"We Feel Our Freedom": Imagination and Judgment in the Thought of Hannah Arendt

Political Theory 33 (2):158 - 188 (2005)
Critics of Hannah Arendt's Lectures on Kant's Political Philosophy argue that Arendt fails to address the most important problem of political judgment, namely, validity. This essay shows that Arendt does indeed have an answer to the problem that preoccupies her critics, with one important caveat: she does not think that validity is the all-important problem of political judgment--the affirmation of human freedom is.
Keywords No keywords specified (fix it)
Categories (categorize this paper)
DOI 10.2307/30038411
 Save to my reading list
Follow the author(s)
My bibliography
Export citation
Find it on Scholar
Edit this record
Mark as duplicate
Revision history Request removal from index
Download options
PhilPapers Archive

Upload a copy of this paper     Check publisher's policy on self-archival     Papers currently archived: 22,211
External links
Setup an account with your affiliations in order to access resources via your University's proxy server
Configure custom proxy (use this if your affiliation does not provide a proxy)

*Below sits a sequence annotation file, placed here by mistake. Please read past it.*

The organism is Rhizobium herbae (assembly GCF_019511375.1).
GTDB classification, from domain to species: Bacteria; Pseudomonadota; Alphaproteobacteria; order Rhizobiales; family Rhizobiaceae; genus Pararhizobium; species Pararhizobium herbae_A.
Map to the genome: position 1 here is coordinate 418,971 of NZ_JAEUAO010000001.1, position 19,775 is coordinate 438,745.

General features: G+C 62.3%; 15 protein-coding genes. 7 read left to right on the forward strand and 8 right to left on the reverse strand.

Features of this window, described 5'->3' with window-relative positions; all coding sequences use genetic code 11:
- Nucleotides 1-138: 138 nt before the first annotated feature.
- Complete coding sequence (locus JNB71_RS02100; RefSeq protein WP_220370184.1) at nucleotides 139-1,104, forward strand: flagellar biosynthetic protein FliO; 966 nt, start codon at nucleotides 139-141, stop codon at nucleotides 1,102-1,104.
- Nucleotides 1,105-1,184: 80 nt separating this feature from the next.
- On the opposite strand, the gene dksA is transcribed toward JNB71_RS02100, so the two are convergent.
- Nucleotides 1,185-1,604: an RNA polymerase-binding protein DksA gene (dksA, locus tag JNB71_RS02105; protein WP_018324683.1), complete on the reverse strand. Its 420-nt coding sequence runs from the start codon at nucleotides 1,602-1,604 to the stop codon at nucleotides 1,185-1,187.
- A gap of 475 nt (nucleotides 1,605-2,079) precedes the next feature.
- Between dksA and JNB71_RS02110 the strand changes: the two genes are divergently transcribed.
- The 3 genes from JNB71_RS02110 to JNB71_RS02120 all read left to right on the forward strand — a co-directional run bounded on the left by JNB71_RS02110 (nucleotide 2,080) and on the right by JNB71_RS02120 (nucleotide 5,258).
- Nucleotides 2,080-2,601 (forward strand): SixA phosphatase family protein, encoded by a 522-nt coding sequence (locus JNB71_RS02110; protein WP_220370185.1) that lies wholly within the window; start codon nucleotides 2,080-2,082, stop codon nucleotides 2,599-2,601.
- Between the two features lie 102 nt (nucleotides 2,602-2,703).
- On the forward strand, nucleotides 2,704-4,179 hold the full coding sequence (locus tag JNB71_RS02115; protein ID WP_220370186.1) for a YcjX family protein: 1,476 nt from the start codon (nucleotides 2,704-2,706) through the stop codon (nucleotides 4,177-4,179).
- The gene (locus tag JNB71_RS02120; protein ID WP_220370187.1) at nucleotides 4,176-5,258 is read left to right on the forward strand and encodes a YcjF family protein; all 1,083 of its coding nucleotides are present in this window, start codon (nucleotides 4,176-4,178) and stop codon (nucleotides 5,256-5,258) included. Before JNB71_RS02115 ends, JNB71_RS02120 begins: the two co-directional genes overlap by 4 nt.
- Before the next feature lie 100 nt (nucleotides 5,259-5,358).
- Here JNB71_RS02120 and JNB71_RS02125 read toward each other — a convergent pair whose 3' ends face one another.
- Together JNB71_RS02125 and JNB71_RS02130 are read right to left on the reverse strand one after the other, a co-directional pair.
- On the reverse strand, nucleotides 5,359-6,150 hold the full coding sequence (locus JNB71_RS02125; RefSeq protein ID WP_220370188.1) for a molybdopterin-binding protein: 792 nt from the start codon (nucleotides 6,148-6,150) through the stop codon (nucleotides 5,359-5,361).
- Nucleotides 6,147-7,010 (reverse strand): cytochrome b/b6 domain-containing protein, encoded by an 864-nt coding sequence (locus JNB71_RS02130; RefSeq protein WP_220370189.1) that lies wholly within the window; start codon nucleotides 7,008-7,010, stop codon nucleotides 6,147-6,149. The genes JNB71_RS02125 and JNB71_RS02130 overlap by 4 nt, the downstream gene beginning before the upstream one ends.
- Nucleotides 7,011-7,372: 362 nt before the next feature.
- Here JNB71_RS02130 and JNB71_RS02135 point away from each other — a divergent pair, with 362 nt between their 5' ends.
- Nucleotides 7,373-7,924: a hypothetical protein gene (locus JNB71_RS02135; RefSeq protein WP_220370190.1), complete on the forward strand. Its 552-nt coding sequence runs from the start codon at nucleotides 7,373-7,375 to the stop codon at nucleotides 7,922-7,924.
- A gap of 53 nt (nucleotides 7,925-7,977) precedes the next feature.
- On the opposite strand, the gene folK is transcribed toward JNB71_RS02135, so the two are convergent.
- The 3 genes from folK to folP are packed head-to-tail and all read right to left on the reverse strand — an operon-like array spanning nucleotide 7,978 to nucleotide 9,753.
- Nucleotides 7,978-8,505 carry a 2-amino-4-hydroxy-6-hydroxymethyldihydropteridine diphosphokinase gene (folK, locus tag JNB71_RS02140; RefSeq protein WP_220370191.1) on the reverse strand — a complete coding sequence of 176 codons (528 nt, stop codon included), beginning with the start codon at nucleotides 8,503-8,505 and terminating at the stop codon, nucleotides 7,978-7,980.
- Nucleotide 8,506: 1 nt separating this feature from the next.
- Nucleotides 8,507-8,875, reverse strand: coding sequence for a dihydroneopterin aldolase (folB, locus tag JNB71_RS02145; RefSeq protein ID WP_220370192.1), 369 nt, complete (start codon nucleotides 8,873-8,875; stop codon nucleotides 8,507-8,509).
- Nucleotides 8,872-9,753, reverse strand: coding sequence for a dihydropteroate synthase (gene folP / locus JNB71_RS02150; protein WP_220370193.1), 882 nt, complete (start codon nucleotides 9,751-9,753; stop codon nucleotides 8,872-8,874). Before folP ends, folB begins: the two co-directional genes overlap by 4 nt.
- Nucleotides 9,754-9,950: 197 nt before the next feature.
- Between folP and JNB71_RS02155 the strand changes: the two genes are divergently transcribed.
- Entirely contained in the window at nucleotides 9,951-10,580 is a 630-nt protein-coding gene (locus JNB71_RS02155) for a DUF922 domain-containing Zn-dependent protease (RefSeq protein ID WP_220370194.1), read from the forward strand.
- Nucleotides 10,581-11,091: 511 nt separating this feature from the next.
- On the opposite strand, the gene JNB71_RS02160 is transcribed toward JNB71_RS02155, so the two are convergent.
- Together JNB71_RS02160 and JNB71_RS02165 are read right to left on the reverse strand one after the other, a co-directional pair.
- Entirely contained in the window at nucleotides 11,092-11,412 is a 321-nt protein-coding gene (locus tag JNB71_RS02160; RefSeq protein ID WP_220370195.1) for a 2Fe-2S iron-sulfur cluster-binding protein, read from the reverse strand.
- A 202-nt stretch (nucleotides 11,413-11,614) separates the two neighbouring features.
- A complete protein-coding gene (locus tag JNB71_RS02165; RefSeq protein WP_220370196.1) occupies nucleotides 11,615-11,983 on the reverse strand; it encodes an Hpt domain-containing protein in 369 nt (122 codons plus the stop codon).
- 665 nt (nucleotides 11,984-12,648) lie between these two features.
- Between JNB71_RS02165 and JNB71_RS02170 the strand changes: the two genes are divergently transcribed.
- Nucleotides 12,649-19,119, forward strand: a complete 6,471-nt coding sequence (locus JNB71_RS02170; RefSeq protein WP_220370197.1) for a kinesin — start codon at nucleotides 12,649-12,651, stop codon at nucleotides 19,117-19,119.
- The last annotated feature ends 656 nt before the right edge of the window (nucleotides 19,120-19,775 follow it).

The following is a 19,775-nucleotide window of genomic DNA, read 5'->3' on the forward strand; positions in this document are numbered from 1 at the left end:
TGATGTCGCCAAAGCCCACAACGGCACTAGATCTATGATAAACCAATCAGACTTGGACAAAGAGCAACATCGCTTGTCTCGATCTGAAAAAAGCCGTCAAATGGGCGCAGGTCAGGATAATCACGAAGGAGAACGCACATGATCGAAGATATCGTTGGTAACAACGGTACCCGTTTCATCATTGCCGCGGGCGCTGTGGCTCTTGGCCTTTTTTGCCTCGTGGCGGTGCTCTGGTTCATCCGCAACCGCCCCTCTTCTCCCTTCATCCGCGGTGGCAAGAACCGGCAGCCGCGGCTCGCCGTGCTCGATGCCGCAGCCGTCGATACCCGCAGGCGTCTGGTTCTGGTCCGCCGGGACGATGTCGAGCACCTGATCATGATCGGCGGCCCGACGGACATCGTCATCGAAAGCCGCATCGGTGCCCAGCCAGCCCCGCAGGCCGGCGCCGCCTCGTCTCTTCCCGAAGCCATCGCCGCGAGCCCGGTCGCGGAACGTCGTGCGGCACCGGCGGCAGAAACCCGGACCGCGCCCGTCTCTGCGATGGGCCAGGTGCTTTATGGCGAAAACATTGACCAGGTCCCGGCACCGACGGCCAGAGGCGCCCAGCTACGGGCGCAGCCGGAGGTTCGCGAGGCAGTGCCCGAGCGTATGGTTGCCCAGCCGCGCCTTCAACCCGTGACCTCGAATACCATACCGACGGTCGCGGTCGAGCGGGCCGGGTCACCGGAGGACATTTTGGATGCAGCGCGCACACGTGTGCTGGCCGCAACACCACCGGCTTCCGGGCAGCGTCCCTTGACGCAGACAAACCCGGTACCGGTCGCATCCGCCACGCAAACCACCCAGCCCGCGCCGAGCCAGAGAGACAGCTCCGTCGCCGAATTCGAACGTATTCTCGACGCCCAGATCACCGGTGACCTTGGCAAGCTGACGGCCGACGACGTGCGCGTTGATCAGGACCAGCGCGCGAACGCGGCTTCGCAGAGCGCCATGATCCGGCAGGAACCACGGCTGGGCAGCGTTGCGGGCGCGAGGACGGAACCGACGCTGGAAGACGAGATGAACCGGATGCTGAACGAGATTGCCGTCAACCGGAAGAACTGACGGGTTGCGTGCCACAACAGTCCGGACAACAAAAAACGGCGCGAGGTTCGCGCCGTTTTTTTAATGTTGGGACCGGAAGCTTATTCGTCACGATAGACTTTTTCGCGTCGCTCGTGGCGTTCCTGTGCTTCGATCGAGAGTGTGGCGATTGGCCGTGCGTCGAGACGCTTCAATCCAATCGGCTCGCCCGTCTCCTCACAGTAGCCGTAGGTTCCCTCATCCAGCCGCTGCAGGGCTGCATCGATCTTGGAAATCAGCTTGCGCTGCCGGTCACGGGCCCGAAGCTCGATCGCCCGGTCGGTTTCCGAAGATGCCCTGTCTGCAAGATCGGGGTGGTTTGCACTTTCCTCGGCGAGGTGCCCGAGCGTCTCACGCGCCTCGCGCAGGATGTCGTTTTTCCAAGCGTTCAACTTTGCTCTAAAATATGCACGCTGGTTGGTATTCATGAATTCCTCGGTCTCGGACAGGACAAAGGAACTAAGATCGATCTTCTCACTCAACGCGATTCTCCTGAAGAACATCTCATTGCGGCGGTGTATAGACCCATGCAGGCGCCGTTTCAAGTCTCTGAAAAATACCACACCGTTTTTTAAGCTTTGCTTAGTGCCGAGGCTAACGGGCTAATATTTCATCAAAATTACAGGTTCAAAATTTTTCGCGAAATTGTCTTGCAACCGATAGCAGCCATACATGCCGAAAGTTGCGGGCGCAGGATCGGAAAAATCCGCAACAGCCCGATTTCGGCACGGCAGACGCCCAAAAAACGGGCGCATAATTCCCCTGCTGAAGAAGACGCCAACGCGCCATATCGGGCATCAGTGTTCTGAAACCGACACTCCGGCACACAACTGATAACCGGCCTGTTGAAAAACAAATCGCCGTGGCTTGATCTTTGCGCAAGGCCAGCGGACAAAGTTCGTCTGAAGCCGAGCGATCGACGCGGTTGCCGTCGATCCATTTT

Through your library
References found in this work BETA

No references found.

Add more references

Citations of this work BETA

Add more citations

Similar books and articles
Ronald Beiner (1997). Rereading Hannah Arendt's Kant Lectures. Philosophy and Social Criticism 23 (1):21-32.
Dianna Taylor (2002). Hannah Arendt on Judgement: Thinking for Politics. International Journal of Philosophical Studies 10 (2):151 – 169.

Monthly downloads

Added to index


Total downloads

51 ( #87,635 of 1,935,081 )

Recent downloads (6 months)

9 ( #58,844 of 1,935,081 )

How can I increase my downloads?

My notes
Sign in to use this feature

Start a new thread
There  are no threads in this forum
Nothing in this forum yet.